Grade Level: 5-6
Student: Jonathan Soto
Teacher: Floramie Torres
Chapter: Montebello TA
Cesar Chavez My Inspiration
Cesar Chavez was a great leader and hero. He helped the farm workers who worked long hours for less pay; he assisted others from getting poisoned by the farmer’s pesticides. During his mission he exemplified three traits which are self-determination, standing up for what’s right, and empowerment. I will tell you what he did and how his determination has inspired me.
The first trait was self-determination. Cesar was so determined to fight for the farm workers that he accomplished The Labor Relations Act in 1975. His self-determination has inspired me to complete school, so I can have a better future. When I was in 5th grade I had so much trouble on the science section of the CST that I wanted to quit, but then I decided to not give up like Cesar Chavez didn’t. So I studied and the next day I knew what to do. His determination has been an inspiration for me not to quit working, so I can accomplish something that will help my family and me. He has been a role model for me not to give up and do whatever it takes to accomplish what I desire.
The second trait he possesses is standing up for what’s right. He used his strengths to stop the use of pesticides that poisoned grapes and killed farm workers. He helped ban the use of short tools that force farm workers to bend down all day. His character has helped me to get what I deserve in a peaceful conduct, from someone who really doesn’t want to see me succeed. It has also inspired me to not be pushed over by someone who’s bigger than me. I recall when I was in 1st grade, someone who was bigger than me was making fun of my name. I was scared he might hurt me if I didn’t do what he wanted me to do, but just as Cesar stood up for what’s right, I just tried to stay away from him and ignore him. It worked. His strong belief has taught me and inspired me to stand up for myself and to fight peacefully for something I rightfully earned.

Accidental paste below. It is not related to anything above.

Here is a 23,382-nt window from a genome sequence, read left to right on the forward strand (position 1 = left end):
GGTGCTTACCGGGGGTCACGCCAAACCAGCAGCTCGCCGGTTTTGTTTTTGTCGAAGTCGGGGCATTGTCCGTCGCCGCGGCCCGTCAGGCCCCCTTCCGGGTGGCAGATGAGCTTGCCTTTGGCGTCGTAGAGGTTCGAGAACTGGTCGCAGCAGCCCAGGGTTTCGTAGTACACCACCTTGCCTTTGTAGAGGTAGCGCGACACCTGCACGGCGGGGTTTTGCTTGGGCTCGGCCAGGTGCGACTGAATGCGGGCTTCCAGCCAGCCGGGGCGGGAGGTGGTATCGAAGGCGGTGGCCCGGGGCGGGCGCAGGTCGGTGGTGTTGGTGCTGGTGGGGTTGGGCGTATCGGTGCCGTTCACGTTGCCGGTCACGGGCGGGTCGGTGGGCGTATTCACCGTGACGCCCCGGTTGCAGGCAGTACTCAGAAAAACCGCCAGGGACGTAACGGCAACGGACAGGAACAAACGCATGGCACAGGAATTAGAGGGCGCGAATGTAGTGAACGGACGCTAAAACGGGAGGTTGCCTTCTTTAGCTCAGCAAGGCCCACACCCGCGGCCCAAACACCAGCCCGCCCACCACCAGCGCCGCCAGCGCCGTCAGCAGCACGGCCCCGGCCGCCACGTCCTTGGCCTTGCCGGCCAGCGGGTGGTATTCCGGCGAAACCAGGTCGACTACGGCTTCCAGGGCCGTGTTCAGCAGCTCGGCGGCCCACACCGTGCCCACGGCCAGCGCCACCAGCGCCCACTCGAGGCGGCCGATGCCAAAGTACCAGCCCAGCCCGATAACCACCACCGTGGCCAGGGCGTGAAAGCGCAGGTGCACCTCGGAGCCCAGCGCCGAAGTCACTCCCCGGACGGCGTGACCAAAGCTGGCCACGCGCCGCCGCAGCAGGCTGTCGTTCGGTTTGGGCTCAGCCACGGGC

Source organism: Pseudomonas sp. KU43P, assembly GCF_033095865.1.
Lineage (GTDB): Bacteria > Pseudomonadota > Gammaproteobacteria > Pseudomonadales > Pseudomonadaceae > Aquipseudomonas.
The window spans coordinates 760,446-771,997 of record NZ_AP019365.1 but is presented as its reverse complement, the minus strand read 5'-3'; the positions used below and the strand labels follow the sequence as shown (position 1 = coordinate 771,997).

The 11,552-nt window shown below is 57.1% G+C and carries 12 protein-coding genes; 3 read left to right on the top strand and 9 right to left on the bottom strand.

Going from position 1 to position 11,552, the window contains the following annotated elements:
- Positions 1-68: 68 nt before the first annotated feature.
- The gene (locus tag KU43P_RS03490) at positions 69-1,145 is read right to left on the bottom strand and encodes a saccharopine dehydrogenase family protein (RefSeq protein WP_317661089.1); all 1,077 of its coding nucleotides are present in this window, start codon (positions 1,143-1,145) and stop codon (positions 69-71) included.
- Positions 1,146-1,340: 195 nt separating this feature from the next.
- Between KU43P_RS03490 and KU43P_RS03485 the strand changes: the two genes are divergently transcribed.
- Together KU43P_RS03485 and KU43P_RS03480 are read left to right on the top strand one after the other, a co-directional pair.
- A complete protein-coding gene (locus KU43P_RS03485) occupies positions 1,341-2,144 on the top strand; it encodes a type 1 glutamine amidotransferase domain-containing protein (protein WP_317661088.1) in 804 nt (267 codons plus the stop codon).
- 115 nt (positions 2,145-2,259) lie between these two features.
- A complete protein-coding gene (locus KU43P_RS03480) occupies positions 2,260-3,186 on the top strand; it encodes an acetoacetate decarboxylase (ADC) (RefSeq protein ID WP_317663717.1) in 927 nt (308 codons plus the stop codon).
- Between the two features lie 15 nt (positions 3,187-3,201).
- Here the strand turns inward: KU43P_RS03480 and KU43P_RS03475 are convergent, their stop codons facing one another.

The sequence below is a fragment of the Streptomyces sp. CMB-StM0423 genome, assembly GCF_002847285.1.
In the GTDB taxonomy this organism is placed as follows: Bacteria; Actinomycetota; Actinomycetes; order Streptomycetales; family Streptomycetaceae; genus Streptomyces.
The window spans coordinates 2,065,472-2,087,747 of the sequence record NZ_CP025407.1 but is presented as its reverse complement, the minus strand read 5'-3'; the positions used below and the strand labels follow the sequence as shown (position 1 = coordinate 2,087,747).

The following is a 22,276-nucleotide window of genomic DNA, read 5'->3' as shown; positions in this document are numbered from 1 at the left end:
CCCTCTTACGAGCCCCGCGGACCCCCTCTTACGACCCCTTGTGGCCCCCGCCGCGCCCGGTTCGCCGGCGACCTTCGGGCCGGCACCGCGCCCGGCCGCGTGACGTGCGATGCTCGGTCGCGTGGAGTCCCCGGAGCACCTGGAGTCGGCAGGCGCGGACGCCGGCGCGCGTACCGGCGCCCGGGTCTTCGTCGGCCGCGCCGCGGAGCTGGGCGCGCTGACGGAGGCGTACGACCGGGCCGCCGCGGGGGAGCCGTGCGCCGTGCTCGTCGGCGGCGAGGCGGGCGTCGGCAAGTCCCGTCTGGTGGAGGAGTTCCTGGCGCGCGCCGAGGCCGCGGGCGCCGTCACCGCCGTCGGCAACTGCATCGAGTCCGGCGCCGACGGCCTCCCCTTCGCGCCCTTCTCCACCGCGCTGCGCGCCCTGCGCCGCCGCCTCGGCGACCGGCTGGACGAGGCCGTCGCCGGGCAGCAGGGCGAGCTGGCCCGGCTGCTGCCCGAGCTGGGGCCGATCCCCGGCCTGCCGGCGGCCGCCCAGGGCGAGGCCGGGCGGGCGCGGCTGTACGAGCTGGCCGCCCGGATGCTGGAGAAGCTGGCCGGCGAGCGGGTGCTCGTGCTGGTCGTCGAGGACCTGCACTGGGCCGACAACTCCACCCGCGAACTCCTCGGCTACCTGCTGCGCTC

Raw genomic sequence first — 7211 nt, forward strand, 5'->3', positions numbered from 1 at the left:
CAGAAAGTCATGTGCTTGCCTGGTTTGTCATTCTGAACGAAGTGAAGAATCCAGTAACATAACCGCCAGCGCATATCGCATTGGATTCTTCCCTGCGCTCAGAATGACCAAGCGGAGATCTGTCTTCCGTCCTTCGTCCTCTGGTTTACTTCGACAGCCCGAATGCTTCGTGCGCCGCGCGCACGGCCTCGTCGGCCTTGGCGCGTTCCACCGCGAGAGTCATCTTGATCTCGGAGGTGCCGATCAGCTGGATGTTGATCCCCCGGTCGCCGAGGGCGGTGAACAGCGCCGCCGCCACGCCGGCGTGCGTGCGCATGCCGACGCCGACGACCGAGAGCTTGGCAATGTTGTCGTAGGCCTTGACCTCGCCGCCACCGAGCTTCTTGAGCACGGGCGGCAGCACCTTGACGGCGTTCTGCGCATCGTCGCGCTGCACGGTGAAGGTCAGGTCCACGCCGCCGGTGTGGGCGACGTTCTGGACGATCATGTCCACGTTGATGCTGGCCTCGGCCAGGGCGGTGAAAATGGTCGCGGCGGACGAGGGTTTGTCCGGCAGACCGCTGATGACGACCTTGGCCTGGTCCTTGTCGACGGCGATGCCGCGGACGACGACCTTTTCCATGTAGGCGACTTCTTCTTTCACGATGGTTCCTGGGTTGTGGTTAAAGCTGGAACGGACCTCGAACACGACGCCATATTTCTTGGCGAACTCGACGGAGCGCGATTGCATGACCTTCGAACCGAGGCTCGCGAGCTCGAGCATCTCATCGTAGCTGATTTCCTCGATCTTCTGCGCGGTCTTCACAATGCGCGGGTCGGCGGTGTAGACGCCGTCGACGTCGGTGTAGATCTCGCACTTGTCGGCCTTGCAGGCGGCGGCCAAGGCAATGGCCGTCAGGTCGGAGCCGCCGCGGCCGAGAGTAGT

The last character quality, but not least, he was empowered. He was confident and went on a no grape strike where he proved “Si se puede.” Through the strike, he showed strength and commitment to fight for his people. He proved that he was empowered and was fighting for something he believed in. I recall at seven years old in 2nd grade my mom had signed me up for baseball. I went up to bat and because I was small, I had to be given a t-ball stand to hit the ball and the rest of the kids would make fun of me. I then began practicing with my dad to hit the ball solo, without the stand. I conquered! Soon during the game, I showed everyone that I didn’t need the t-ball stand anymore. I know now that I can empower others to do their best too. Just like Cesar went out on the strike to help others, his example empowered me to go help those less fortunate. This Thanksgiving holiday, my family and I went to downtown Los Angeles on Skid Row and volunteered to feed the homeless. I felt empowered as I made a small difference in people’s life that day. I feel it is only right to give to those that are not as fortunate as I am and I have made a promise to myself to donate anything that I don’t have any need for, like clothes I have outgrown, or toys I don’t play with anymore.
Cesar Chavez did all of this to help the farmers and the people in the 1900’s. He’s still helping people during this time like me. He couldn’t have done all of this without using self-determination, standing up for what’s right, and empowerment. If it wasn’t for him, bad things could have happened back then and now. I am glad for what he did and how it made a major improvement to other lives.